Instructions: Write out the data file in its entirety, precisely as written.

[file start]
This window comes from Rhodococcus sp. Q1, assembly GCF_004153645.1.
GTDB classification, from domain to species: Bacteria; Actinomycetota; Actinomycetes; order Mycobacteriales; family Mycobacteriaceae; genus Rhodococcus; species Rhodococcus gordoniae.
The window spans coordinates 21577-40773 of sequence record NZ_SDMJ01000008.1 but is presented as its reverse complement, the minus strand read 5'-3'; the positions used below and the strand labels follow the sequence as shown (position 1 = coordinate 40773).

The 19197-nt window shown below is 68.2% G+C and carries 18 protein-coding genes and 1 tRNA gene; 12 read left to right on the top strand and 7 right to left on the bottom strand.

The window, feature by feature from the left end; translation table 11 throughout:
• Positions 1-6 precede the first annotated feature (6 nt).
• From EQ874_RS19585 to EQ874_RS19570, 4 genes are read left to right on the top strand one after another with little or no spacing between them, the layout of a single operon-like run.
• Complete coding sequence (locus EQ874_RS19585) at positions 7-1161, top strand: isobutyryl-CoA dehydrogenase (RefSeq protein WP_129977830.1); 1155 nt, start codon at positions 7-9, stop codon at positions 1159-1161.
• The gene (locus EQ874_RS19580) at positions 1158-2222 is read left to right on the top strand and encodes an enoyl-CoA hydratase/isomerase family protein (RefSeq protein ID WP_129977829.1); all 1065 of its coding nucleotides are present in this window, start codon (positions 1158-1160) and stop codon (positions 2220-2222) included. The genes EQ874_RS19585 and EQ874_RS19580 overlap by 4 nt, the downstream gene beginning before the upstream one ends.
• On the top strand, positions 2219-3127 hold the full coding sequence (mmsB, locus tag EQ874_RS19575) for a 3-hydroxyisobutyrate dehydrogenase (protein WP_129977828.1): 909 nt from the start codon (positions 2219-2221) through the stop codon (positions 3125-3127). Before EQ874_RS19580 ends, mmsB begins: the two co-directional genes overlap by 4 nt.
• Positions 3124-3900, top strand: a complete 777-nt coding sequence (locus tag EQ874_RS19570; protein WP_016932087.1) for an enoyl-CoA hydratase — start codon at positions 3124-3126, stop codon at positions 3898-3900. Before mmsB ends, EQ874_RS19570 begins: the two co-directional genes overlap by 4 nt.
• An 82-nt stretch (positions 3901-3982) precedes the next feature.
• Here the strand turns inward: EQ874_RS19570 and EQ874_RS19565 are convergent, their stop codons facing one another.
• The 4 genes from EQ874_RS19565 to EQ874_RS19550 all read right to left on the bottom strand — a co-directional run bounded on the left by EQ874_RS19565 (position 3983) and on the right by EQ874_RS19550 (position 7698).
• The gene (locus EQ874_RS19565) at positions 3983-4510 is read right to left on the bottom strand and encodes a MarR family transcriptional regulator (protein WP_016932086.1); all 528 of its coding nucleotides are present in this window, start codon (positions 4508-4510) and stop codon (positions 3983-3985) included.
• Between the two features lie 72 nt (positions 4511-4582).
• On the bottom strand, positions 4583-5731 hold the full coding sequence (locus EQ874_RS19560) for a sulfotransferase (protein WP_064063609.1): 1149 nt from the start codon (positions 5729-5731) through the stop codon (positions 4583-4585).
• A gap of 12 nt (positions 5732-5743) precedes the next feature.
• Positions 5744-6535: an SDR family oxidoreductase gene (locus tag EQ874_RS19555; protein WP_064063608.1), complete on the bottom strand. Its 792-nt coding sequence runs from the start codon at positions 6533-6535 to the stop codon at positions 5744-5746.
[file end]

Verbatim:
This window comes from Rhodococcus sp. Q1, assembly GCF_004153645.1.
GTDB classification, from domain to species: Bacteria; Actinomycetota; Actinomycetes; order Mycobacteriales; family Mycobacteriaceae; genus Rhodococcus; species Rhodococcus gordoniae.
The window spans coordinates 21577-40773 of sequence record NZ_SDMJ01000008.1 but is presented as its reverse complement, the minus strand read 5'-3'; the positions used below and the strand labels follow the sequence as shown (position 1 = coordinate 40773).

The 19197-nt window shown below is 68.2% G+C and carries 18 protein-coding genes and 1 tRNA gene; 12 read left to right on the top strand and 7 right to left on the bottom strand.

The window, feature by feature from the left end; translation table 11 throughout:
• Positions 1-6 precede the first annotated feature (6 nt).
• From EQ874_RS19585 to EQ874_RS19570, 4 genes are read left to right on the top strand one after another with little or no spacing between them, the layout of a single operon-like run.
• Complete coding sequence (locus EQ874_RS19585) at positions 7-1161, top strand: isobutyryl-CoA dehydrogenase (RefSeq protein WP_129977830.1); 1155 nt, start codon at positions 7-9, stop codon at positions 1159-1161.
• The gene (locus EQ874_RS19580) at positions 1158-2222 is read left to right on the top strand and encodes an enoyl-CoA hydratase/isomerase family protein (RefSeq protein ID WP_129977829.1); all 1065 of its coding nucleotides are present in this window, start codon (positions 1158-1160) and stop codon (positions 2220-2222) included. The genes EQ874_RS19585 and EQ874_RS19580 overlap by 4 nt, the downstream gene beginning before the upstream one ends.
• On the top strand, positions 2219-3127 hold the full coding sequence (mmsB, locus tag EQ874_RS19575) for a 3-hydroxyisobutyrate dehydrogenase (protein WP_129977828.1): 909 nt from the start codon (positions 2219-2221) through the stop codon (positions 3125-3127). Before EQ874_RS19580 ends, mmsB begins: the two co-directional genes overlap by 4 nt.
• Positions 3124-3900, top strand: a complete 777-nt coding sequence (locus tag EQ874_RS19570; protein WP_016932087.1) for an enoyl-CoA hydratase — start codon at positions 3124-3126, stop codon at positions 3898-3900. Before mmsB ends, EQ874_RS19570 begins: the two co-directional genes overlap by 4 nt.
• An 82-nt stretch (positions 3901-3982) precedes the next feature.
• Here the strand turns inward: EQ874_RS19570 and EQ874_RS19565 are convergent, their stop codons facing one another.
• The 4 genes from EQ874_RS19565 to EQ874_RS19550 all read right to left on the bottom strand — a co-directional run bounded on the left by EQ874_RS19565 (position 3983) and on the right by EQ874_RS19550 (position 7698).
• The gene (locus EQ874_RS19565) at positions 3983-4510 is read right to left on the bottom strand and encodes a MarR family transcriptional regulator (protein WP_016932086.1); all 528 of its coding nucleotides are present in this window, start codon (positions 4508-4510) and stop codon (positions 3983-3985) included.
• Between the two features lie 72 nt (positions 4511-4582).
• On the bottom strand, positions 4583-5731 hold the full coding sequence (locus EQ874_RS19560) for a sulfotransferase (protein WP_064063609.1): 1149 nt from the start codon (positions 5729-5731) through the stop codon (positions 4583-4585).
• A gap of 12 nt (positions 5732-5743) precedes the next feature.
• Positions 5744-6535: an SDR family oxidoreductase gene (locus tag EQ874_RS19555; protein WP_064063608.1), complete on the bottom strand. Its 792-nt coding sequence runs from the start codon at positions 6533-6535 to the stop codon at positions 5744-5746.